Day In a Page

The difference between America and Israel? There isn’t one

The difference between America and Israel? There isn’t one

Netanyahu knows he can get away with anything in America, says Robert Fisk
Families clubbing together to build their own affordable accommodation

Do It Yourself approach to securing a new house

Community land trusts marking a new trend for taking the initiative away from developers
Head of WWF UK: We didn’t send Cameron to the Arctic to see green ideas freeze

David Nussbaum: We didn’t send Cameron to the Arctic to see green ideas freeze

The head of WWF UK remains sanguine despite the Government’s failure to live up to its pledges on the environment
Author Kazuo Ishiguro on being inspired by shoot-outs and samurai

Author Kazuo Ishiguro on being inspired by shoot-outs and samurai

Set in a mythologised 5th-century Britain, ‘The Buried Giant’ is a strange beast
With money, corruption and drugs, this monk fears Buddhism in Thailand is a ‘poisoned fruit’

Money, corruption and drugs

The monk who fears Buddhism in Thailand is a ‘poisoned fruit’
America's first slavery museum established at Django Unchained plantation - 150 years after slavery outlawed

150 years after it was outlawed...

... America's first slavery museum is established in Louisiana
Kelly Clarkson: How I snubbed Simon Cowell and become a Grammy-winning superstar

Kelly Clarkson: How I snubbed Simon Cowell and become a Grammy-winning superstar

The first 'American Idol' winner on how she manages to remain her own woman – Jane Austen fascination and all
Tony Oursler on exploring our uneasy relationship with technology with his new show

You won't believe your eyes

Tony Oursler's new show explores our uneasy relationship with technology. He's one of a growing number of artists with that preoccupation
Ian Herbert: Peter Moores must go. He should never have been brought back to fail again

Moores must go. He should never have been brought back to fail again

The England coach leaves players to find solutions - which makes you wonder where he adds value, says Ian Herbert
War with Isis: Fears that the looming battle for Mosul will unleash 'a million refugees'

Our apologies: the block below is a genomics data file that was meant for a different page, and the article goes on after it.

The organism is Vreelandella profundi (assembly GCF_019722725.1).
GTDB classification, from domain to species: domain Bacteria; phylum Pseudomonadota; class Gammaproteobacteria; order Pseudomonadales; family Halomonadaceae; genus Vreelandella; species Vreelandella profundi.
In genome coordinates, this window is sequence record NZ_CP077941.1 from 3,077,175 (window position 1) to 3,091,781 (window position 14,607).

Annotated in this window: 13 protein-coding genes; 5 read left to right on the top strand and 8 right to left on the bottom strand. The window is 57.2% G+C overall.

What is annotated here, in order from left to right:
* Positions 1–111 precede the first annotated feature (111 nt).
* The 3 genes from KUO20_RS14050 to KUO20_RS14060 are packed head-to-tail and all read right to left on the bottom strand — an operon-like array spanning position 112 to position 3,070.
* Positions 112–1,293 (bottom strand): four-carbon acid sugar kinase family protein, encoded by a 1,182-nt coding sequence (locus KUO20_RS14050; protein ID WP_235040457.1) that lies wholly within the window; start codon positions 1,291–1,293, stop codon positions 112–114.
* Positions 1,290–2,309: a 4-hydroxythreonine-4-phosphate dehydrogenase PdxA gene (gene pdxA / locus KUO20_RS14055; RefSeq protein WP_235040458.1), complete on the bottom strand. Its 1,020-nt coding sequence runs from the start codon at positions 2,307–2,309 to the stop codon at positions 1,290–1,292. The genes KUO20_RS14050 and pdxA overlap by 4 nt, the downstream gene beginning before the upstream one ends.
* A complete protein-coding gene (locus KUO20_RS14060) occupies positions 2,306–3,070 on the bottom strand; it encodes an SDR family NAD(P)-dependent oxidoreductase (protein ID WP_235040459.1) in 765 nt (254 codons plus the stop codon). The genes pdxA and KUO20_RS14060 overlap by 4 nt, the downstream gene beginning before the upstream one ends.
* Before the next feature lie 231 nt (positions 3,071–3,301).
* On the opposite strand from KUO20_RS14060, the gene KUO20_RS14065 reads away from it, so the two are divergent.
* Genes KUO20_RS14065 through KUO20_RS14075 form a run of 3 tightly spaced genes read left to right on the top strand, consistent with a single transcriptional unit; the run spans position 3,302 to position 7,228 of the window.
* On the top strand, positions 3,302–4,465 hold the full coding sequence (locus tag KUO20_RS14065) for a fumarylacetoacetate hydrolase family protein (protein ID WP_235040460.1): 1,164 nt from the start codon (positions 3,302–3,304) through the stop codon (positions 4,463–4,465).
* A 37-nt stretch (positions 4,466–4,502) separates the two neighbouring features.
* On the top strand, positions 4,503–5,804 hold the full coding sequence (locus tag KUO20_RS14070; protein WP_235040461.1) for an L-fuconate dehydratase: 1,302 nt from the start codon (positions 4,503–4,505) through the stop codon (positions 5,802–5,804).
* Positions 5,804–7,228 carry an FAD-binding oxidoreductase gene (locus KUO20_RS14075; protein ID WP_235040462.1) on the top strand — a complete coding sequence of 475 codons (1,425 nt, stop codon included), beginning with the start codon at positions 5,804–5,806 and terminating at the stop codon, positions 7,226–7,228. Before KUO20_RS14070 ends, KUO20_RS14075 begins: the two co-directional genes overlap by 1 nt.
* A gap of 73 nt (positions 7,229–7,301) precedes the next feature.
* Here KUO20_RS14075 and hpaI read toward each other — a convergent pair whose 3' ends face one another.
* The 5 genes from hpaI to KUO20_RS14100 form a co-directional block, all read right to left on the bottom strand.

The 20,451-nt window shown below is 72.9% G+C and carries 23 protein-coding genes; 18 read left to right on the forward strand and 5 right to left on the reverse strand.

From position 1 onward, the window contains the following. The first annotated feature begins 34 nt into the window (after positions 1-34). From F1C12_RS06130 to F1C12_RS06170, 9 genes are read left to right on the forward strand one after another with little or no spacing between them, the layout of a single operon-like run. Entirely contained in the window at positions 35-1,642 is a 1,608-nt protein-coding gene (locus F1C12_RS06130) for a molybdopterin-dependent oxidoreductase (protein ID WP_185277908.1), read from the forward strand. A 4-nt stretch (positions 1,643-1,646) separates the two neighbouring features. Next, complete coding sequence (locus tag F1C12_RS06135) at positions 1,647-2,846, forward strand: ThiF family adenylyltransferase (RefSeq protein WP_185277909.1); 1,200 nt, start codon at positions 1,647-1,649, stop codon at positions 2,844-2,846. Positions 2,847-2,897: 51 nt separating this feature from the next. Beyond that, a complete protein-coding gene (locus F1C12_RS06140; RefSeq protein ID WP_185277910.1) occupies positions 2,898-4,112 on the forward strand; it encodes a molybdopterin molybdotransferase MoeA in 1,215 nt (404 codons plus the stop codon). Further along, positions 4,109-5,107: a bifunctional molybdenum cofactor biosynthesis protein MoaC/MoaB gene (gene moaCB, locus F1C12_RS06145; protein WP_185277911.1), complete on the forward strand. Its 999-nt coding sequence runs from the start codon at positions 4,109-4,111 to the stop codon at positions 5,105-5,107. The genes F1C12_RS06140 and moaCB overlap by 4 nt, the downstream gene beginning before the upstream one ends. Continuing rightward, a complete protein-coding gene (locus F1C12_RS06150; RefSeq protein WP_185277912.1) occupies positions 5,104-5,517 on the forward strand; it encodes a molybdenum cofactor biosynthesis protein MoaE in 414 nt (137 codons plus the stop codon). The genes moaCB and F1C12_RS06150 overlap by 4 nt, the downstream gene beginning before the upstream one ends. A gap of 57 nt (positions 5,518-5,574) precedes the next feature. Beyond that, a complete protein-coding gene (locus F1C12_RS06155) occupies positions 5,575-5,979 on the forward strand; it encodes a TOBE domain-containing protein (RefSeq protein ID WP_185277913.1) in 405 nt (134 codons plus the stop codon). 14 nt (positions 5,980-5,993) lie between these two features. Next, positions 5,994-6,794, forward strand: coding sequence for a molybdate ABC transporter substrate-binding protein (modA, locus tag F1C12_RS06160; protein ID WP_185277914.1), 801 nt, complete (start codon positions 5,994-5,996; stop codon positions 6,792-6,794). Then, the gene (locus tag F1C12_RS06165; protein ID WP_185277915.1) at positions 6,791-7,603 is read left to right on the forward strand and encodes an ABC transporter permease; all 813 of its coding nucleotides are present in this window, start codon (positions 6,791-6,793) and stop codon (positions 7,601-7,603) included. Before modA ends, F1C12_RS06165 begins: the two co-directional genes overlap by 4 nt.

The battle for Mosul will unleash 'a million refugees'

Aid agencies prepare for vast exodus following planned Iraqi offensive against the Isis-held city, reports Patrick Cockburn
Yvette Cooper: We can't lose the election. There's too much on the line

Yvette Cooper: We can't lose the election. There's too much on the line

The shadow Home Secretary on fighting radical Islam, protecting children, and why anyone in Labour who's thinking beyond May must 'sort themselves out'
A bad week for the Greens: Leader Natalie Bennett's 'car crash' radio interview is followed by Brighton council's failure to set a budget due to infighting

It's not easy being Green

After a bad week in which its leader had a public meltdown and its only city council couldn't agree on a budget vote, what next for the alternative party? It's over to Caroline Lucas to find out
Gorillas nearly missed: BBC producers didn't want to broadcast Sir David Attenborough's famed Rwandan encounter

Gorillas nearly missed

BBC producers didn't want to broadcast Sir David Attenborough's famed Rwandan encounter
Downton Abbey effect sees impoverished Italian nobles inspired to open their doors to paying guests for up to €650 a night

The Downton Abbey effect

Impoverished Italian nobles are opening their doors to paying guests, inspired by the TV drama
China's wild panda numbers have increased by 17% since 2003, new census reveals

China's wild panda numbers on the up

New census reveals 17% since 2003